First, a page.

Go here to see more.
Lots of teams use a tranny like this with only two gears. That’s where I got the idea. But my idea was to expand it to make it a 3 speed.
As for beveling the teeth, why would you dremel each one as opposed to chucking it up in a lathe and filing it or even making a light cut?
I think it will be more powerful than the three-speed in my car…
I’d have to make a drawing to show you what I’m talking about, I think. Lathing the gear would get you something looking exactly like if you’d done the same thing with a rod or other cylinder. I’m talking about beveling each individual edge of each tooth.
The point of this is to reduce the cross-section that has to mesh. If you bevel both gears, then it’s pretty must the exact same cross section that has to mesh and line up. If you bevel each edge like I’m talking about, then initially it’s like meshing two gears with much smaller teeth with lots of space between them.
Given the way we build gearboxes you might be correct. but not really, I think if a first robot used all the motors combined you’d still be under 5HP.
I know exactly what you mean now. That’s probably not a bad idea. I’ve seen a lot of meshing transmissions out there and they all seem to work okay. I wonder what teams like 254 or 60 do to their gearboxes to make them shift well. I’ve been looking at this one I wonder if they added c-c distance or beveled the gears or just left them.
I like mesh shifters because they are easier to construct, but what I don’t like is that in every single one I’ve seen there are metal shavings inside it like this. The gears themselves have always looked fine, but metal shavings in gearboxes make me uncomfortable.
Anyway, I thought about a dog shifting 3 speed, but determined that there is not good way to do it, where there is a pretty good way with mesh shifting.
Of course you’re going to have metal shavings in there–you’re smashing two metal objects together at high speeds, which is going to wear down the teeth and leave shavings in there.
They seem to run pretty well, regardless of what is or isn’t in em, so it doesn’t seem like a real issue
I have always wonder about this kind of shifting, how long can a gear box like this last?
I had this idea a while ago but I didn’t think it would work because of the gears hiting when shifting. What do you all think about using brass for one of the gears that meshes and steel for the other one. I think since brass is a softer metal it would start to take the shape needed to shift properly.
I know there was a team that use this method and had four speeds, i think it was team 33 but im not sure? someone please correct me if wrong.
When you build a robot for FIRST you really want the gearbox to last the season. There has been mesh gearbox made before and used in FIRST which lasted longer.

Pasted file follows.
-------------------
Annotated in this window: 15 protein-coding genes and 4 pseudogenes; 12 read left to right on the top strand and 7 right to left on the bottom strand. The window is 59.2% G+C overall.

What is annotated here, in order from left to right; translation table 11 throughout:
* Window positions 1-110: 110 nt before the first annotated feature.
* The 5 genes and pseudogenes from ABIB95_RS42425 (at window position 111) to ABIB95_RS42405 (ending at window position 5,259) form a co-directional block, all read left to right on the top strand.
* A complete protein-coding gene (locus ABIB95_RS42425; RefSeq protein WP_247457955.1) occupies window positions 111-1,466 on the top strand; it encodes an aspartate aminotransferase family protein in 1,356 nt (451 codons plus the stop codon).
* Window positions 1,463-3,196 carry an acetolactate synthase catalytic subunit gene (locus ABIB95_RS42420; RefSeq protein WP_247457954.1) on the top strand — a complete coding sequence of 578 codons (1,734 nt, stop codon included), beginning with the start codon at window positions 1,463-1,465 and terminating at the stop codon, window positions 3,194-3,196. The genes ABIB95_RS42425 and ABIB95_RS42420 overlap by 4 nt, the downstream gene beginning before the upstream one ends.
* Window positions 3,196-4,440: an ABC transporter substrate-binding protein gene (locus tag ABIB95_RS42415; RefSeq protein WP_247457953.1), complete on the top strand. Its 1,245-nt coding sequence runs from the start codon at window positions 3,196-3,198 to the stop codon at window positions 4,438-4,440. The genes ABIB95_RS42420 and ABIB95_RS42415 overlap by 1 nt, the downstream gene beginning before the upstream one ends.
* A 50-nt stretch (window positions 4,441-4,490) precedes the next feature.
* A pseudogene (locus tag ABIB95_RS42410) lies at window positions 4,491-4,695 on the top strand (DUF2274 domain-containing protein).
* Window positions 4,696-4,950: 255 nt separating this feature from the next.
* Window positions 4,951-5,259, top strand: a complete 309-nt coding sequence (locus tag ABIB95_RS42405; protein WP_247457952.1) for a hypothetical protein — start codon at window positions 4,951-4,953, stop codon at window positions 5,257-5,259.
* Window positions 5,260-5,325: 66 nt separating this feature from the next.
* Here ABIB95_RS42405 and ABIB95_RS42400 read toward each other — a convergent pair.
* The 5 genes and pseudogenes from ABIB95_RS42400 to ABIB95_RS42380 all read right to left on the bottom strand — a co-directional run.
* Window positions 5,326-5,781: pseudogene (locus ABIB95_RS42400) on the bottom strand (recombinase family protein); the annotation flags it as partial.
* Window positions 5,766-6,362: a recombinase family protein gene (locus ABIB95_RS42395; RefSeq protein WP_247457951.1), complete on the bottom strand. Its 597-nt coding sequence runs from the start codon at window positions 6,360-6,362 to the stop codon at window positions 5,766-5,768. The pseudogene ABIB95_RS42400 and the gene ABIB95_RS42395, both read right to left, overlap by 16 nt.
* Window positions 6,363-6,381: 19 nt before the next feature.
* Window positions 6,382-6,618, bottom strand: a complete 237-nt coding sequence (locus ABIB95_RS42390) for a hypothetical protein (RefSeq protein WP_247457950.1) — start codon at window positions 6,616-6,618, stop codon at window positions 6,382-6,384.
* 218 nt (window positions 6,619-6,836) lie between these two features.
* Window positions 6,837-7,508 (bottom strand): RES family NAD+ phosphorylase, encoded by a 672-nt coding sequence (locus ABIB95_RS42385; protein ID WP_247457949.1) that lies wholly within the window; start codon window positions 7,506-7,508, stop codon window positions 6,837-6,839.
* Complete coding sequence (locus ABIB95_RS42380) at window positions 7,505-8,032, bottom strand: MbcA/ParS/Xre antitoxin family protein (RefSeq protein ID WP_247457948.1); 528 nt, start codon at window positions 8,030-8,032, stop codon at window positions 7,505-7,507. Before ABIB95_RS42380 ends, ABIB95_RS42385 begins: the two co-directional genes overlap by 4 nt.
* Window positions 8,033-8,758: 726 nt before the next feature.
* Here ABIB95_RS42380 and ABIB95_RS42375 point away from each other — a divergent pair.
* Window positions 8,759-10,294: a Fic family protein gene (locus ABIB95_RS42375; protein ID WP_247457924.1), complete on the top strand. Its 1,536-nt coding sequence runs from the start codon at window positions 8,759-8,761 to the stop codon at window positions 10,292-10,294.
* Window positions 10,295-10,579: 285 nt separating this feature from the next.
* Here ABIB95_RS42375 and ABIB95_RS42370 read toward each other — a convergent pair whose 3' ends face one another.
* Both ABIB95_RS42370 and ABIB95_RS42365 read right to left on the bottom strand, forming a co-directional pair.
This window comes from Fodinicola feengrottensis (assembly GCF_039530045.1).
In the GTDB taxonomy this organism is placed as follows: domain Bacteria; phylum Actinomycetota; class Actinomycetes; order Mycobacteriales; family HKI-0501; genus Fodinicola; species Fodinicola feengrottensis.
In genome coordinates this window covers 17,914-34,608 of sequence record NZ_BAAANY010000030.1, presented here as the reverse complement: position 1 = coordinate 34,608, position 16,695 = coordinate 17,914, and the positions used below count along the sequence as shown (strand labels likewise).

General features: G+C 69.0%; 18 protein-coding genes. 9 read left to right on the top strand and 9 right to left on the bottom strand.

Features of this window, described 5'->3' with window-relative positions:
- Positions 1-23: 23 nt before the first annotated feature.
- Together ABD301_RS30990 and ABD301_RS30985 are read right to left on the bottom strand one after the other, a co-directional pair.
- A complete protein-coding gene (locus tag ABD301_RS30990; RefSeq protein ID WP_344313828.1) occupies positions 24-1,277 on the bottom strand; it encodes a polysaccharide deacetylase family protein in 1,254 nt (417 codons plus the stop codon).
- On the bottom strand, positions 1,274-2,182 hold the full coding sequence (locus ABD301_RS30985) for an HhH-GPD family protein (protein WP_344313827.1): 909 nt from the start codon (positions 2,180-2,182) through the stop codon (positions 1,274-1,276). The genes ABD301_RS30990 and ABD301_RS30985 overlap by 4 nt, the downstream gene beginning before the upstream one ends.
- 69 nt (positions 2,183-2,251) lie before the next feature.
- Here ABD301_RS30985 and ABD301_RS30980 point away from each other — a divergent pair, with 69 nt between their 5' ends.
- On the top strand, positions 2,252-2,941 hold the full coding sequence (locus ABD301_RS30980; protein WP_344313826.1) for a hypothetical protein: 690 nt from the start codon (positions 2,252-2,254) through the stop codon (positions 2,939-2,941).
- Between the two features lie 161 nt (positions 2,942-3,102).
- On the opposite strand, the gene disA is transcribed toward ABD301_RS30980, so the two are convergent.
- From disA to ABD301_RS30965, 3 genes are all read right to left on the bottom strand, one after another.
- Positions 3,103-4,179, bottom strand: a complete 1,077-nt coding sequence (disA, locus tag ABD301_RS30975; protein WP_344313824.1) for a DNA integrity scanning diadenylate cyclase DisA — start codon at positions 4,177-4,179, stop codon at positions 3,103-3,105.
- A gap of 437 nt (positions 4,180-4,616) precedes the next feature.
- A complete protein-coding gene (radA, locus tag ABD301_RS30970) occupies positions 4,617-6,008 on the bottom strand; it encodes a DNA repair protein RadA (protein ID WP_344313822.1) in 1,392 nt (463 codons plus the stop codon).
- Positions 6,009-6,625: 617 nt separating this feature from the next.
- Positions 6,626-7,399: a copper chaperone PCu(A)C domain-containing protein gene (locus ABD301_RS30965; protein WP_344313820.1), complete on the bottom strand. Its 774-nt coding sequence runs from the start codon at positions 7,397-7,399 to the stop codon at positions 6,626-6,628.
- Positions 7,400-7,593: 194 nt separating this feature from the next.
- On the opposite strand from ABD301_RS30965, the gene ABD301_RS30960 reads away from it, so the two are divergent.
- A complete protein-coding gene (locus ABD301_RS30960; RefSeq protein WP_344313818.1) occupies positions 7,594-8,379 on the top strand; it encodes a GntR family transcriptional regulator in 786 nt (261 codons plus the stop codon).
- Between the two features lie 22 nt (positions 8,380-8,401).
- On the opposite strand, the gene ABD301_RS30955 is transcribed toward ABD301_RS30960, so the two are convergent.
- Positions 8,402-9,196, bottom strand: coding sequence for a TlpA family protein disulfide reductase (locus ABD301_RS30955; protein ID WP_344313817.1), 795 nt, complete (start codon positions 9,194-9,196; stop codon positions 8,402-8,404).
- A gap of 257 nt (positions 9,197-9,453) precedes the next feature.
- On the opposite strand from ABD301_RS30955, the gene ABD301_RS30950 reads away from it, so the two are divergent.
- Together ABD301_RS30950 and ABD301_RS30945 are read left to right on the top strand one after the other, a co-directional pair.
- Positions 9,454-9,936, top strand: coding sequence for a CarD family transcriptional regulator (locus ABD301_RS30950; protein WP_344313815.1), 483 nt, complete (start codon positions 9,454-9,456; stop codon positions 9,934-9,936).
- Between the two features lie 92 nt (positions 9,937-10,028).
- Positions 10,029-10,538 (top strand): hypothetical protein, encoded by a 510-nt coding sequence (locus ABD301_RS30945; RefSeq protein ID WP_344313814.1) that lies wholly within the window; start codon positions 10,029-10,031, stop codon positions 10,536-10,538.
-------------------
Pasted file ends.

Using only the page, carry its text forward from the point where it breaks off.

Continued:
The best way to do this is by beveling the gear teeth edges so it would mesh properly. Personally I would 20 dp gears. If you do use brass, I fear that the teeth will sheer off.
Yes it was team 33 who has done the 4 speed back in 2004 and they used mesh shifting. It was very cool. Team 195 also used something like 33’s 2004 tranmission this past season.
Teams have been using this style of shifting for quite some time, and overall, when constructed properly, it seems to be extremely reliable. I suppose if you shift a whole lot, you may need to have extras of the meshing gears on hand, incase you happen to shear a tooth, or completely wear them down, but considering that a team who attends 4 events (2 regionals, nats, an offseason. Yes I know many teams go to more than this), with an average of 10 rounds per event, that’s only 80 minutes of drive time, which should be well within the lifespan of most things built for FIRST.
I would agree. It’s like one of those things that shouldn’t work but does. I will note that as SVR I know 254 was having a good bit of trouble with it (I think it was Friday evening), but I don’t know what it was caused by. So it wouldn’t be fair to say mesh shifters are inherently troublesome. I don’t think the design is nearly as robust as a constant mesh dog shifter, but there is no evidence to suggest that a mesh shifter is not robust enough for it’s use. I don’t like how mesh shifters work, but you can’t deny the fact that they do work, and seemingly pretty well.
I have a couple questions. Do mesh shifters prefer to be shifted under speed and load? I know the dog shifters just love it, but I’m thinking the mesh shifters might like a slower easier shift.
Can someone who has driven one enlighten us?
In our 2005 drive transmissions we added a little in the center-to-center distance (off the top of my head I think it was 0.0015", but I can check on that if you’d want) and chamfered the shifting gears.
Also, we didn’t care how fast we were running the transmissions when we shifted. Our problems on Friday at SVR weren’t related to the gears themselves. There were minor problems within the transmission related to snap-rings. We had no other mechanical issues after fixing that problem (which originated in Sacramento) for the rest of the season.